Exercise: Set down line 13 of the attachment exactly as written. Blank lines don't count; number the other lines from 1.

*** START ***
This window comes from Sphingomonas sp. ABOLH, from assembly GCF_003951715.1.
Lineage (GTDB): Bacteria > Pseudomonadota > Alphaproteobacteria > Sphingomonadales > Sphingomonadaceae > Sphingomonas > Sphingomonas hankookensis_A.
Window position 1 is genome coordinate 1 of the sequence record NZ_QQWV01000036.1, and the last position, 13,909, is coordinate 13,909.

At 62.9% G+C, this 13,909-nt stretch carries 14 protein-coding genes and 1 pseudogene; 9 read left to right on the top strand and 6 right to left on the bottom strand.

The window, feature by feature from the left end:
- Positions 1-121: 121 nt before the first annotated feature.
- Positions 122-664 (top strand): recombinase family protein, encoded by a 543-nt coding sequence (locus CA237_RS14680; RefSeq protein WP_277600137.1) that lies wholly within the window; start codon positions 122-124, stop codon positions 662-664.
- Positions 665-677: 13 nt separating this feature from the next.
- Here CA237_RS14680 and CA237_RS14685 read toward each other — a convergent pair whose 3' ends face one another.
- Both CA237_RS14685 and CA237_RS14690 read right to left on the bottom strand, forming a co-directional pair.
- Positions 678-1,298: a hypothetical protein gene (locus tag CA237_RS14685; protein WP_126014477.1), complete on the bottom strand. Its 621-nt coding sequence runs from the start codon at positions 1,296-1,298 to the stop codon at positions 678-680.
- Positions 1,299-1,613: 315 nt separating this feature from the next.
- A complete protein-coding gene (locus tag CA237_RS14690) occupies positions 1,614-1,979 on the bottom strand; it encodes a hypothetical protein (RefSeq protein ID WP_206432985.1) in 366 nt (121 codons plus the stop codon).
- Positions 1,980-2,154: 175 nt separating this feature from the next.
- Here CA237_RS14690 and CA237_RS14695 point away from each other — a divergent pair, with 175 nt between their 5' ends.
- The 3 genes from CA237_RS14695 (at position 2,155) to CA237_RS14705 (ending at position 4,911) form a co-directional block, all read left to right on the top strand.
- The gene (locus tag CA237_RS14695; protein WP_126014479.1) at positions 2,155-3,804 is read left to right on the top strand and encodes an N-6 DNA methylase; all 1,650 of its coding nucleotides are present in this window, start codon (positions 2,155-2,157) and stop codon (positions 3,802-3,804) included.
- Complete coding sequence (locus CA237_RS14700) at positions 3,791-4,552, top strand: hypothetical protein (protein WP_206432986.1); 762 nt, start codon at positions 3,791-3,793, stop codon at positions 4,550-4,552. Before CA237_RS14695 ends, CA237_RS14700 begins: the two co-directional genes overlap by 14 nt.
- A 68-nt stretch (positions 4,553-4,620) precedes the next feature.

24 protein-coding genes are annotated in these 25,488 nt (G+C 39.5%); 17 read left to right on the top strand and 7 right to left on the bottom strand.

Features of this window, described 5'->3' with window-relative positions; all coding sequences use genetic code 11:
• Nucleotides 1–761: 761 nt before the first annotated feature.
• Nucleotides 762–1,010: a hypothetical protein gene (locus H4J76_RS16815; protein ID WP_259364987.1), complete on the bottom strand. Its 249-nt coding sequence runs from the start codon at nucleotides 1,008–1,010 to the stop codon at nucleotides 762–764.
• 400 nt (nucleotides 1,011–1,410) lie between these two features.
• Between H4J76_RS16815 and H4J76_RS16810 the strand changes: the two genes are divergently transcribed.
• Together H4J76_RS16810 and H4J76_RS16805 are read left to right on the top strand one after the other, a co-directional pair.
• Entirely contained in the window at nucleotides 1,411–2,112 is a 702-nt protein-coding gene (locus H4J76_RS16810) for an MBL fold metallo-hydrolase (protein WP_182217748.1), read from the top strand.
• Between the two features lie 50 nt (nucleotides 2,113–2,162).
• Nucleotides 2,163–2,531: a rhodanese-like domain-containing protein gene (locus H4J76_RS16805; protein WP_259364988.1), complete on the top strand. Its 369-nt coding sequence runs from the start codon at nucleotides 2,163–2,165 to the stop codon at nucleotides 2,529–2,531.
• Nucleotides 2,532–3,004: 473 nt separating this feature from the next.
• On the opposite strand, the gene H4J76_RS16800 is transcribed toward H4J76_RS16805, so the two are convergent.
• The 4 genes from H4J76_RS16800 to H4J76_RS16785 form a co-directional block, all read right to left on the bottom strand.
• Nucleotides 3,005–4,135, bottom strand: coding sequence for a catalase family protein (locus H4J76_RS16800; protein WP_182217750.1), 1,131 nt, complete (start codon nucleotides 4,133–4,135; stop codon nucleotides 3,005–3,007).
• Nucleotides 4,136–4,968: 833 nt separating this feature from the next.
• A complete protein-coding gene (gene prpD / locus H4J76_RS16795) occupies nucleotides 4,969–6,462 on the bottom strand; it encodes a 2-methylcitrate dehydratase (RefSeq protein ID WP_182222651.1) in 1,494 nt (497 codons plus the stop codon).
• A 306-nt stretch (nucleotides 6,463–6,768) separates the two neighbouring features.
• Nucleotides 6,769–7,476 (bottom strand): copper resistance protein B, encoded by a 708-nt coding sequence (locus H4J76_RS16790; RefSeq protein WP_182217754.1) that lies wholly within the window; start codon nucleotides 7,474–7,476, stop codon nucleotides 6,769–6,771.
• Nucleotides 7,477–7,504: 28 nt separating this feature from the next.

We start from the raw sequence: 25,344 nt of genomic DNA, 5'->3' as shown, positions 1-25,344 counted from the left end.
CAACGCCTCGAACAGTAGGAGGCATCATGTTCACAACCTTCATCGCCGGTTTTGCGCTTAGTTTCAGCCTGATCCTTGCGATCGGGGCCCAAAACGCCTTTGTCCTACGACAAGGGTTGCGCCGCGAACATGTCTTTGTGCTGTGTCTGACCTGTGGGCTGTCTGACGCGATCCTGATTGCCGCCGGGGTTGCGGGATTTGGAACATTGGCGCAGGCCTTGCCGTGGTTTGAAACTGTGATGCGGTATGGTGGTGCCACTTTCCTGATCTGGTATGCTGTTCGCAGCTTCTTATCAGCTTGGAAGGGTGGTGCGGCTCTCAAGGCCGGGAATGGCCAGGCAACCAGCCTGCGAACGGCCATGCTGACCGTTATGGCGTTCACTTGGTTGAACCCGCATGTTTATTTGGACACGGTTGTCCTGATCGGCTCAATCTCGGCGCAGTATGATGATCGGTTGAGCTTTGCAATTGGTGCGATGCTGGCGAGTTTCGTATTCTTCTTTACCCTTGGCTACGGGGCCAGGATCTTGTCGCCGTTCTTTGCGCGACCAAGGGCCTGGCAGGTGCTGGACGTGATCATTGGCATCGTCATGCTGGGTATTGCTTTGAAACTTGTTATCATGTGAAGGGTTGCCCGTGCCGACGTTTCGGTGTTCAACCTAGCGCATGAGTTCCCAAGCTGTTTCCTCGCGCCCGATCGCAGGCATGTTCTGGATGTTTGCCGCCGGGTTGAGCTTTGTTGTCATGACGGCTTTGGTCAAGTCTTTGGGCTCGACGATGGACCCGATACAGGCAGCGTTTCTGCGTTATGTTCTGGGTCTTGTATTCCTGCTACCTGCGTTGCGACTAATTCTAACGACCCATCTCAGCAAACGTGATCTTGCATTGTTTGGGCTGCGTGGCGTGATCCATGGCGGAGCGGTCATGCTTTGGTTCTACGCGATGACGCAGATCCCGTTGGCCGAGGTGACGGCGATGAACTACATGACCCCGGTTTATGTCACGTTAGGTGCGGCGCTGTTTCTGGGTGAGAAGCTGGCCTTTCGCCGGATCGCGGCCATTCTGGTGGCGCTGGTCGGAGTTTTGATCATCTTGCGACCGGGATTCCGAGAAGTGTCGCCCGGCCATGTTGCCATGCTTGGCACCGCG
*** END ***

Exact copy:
- A complete protein-coding gene (locus tag CA237_RS14690) occupies positions 1,614-1,979 on the bottom strand; it encodes a hypothetical protein (RefSeq protein ID WP_206432985.1) in 366 nt (121 codons plus the stop codon).